This article discusses the history, purpose and application of anti-deficiency laws as a borrower’s defense to personal liability for payment of debts secured by real estate.
Are owners losing their shield?
A buyer of real estate who executes a promissory note in favor of either a lender or a carryback seller agrees to pay the dollar amount of the debt as promised.
Securing the debt evidenced by the note with real estate does not abolish the buyer’s personal obligation under his promise to pay. But accepting real estate as security for a debt requires the lender or carryback seller to first foreclose on the real estate as the primary source of recovery to satisfy any unpaid debt. [Calif. Code of Civil Procedure §726]
Frequently, a further limitation on the recovery of unpaid debt exists when the debt is incurred to finance the purchase of the property which secures the debt. Some debts secured by real estate may only be enforced by a resort to the value of the property by foreclosure, legally referred to as purchase-money debt. Examples of purchase-money debt include:
· a carryback note on the sale of any type of property; and
· the purchase-assist funding of a one-to-four unit residential property occupied by the buyer. [CCP 580b]
Editor’s note: Purchase-money debt does not include purchase-assist loans which fund the purchase of property other than one-to-four residential units.
Occasionally, the fair market value (FMV) of the secured real estate is insufficient to satisfy the debt upon a foreclosure. However, the buyer as maker of the promissory note is still personally responsible for the amount remaining unsatisfied after foreclosure. For the lender or carryback seller to enforce collection by a money judgment for the debt remaining unpaid due to an underbid at the foreclosure sale, the lender or seller holding the note must have avoided allowing the buyer an anti-deficiency defense.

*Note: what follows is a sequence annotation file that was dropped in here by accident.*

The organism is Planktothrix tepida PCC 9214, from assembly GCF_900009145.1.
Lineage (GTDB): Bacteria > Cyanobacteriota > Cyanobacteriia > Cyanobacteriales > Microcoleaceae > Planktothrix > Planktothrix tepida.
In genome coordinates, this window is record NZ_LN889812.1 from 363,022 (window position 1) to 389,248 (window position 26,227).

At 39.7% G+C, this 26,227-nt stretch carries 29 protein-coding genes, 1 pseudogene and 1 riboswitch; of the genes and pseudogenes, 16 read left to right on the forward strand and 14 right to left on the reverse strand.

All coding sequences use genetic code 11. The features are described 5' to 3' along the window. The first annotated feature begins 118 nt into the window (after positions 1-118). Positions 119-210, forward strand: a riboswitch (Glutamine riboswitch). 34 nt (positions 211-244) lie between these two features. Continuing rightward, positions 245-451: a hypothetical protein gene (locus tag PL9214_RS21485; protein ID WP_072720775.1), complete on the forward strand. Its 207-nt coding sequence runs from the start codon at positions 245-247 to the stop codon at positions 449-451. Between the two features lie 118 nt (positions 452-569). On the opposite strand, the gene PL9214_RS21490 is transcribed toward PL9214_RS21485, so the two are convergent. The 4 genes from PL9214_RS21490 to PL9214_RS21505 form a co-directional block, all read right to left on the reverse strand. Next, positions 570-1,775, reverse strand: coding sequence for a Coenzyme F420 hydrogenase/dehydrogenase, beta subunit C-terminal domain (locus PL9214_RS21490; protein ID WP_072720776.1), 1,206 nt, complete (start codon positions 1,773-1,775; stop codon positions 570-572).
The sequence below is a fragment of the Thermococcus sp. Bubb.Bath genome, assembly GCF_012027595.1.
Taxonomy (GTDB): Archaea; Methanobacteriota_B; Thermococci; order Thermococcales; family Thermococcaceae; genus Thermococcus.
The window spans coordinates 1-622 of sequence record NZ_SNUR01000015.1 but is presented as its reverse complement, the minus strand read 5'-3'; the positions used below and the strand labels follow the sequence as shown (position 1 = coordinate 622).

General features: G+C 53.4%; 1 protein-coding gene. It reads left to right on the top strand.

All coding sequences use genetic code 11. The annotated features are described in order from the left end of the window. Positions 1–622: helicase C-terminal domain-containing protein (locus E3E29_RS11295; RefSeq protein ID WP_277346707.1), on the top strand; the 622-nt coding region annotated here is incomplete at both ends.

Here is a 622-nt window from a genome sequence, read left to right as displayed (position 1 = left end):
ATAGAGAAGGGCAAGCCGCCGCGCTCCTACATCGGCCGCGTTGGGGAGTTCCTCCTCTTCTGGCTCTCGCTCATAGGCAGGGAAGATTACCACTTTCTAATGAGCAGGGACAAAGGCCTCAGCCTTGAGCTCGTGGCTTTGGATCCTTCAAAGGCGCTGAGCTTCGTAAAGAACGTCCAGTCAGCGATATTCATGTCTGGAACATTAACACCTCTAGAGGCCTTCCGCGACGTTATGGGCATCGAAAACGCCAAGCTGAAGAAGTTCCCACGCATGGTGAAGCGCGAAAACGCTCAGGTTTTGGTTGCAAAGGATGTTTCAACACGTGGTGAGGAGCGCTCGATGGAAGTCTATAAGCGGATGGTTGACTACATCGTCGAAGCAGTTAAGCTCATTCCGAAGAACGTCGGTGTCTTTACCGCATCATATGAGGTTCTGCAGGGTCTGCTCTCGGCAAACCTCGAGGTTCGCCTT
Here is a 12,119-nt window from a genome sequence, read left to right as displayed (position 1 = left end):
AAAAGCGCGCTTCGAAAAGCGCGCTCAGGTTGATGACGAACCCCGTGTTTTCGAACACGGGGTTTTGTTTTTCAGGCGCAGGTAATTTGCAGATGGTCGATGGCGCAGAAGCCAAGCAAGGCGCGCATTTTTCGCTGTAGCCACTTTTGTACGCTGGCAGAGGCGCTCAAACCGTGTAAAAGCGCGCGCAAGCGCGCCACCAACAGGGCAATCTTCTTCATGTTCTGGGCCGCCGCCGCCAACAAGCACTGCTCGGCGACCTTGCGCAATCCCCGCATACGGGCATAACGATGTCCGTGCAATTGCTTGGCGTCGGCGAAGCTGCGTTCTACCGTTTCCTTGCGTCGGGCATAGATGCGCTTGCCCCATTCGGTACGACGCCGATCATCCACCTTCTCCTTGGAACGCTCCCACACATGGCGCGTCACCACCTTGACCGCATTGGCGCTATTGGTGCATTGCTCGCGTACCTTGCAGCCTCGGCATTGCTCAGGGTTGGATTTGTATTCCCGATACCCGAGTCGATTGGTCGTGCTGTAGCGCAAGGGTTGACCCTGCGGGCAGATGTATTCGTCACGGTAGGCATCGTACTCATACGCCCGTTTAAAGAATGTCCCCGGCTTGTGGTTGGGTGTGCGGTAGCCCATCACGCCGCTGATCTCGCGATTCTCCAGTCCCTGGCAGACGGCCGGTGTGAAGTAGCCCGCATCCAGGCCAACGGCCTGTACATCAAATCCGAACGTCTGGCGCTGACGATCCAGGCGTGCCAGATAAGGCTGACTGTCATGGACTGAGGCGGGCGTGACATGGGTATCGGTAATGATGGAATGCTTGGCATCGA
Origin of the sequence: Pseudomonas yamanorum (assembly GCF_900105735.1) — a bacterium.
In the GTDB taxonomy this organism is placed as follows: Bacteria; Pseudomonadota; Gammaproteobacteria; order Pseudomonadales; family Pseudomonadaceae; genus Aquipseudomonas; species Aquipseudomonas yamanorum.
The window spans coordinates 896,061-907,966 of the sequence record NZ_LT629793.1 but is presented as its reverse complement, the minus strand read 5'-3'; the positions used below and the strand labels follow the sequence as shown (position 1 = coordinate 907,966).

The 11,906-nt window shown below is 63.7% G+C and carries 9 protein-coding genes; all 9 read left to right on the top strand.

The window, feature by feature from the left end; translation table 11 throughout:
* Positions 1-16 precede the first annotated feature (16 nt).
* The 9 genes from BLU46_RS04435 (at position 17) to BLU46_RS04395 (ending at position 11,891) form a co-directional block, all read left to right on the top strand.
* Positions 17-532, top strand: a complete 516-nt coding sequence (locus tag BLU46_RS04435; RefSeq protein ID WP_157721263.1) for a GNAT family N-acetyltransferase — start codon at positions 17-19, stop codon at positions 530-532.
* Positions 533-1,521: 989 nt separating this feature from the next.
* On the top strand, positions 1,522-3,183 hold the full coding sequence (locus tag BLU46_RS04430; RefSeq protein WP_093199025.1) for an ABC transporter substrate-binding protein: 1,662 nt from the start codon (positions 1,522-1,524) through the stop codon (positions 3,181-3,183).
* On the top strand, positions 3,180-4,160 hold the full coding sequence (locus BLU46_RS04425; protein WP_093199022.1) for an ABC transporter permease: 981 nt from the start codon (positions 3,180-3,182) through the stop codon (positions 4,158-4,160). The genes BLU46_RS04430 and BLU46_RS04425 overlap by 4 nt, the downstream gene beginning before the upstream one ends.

Until the 1930s, the maker of a note evidencing a debt secured by any type of real estate remained personally liable and subject to collection of any deficiency in the property’s value by an award of a money judgment after a judicial or nonjudicial (trustee’s) foreclosure.
For example, a lender holds a note which evidences a loan secured by a trust deed on the borrower’s principal residence purchased by the loan funds.
The homebuyer defaults on the note. The lender forecloses by a trustee’s sale and recovers the property for less than its FMV by entering a credit bid for a fraction of the dollar amount of the secured debt, called an underbid.
Prior to the mid-1930s, the lender would then be able to sue and obtain a money judgment for the difference between the amount of the underbid and the amount due on the note. The judgment would then be awarded without regard for the FMV of the real estate at the time of the foreclosure sale.
After the payment of the money judgment, the homebuyer would not be entitled to recover the property. Foreclosure by a trustee’s sale barred any later redemption or recovery of the real estate by the wiped-out homebuyer.
Thus, in addition to losing the secured real estate, the homebuyer or investor would also remain burdened with the responsibility of paying off the balance of a debt he incurred to buy the property which he now no longer owns.
This scenario of the Great Depression, allowing the lender to acquire the property on an underbid at a trustee’s sale and also obtain a deficiency judgment against the borrower for any remaining balance due on the note, came to an end in California in the late-1930s.
Unjust deficiencies eliminated
In the 1920s, the economy was booming. Real estate values were high and rising, and real estate prices and public confidence in the future were even higher, not unlike the giddy early 2000s.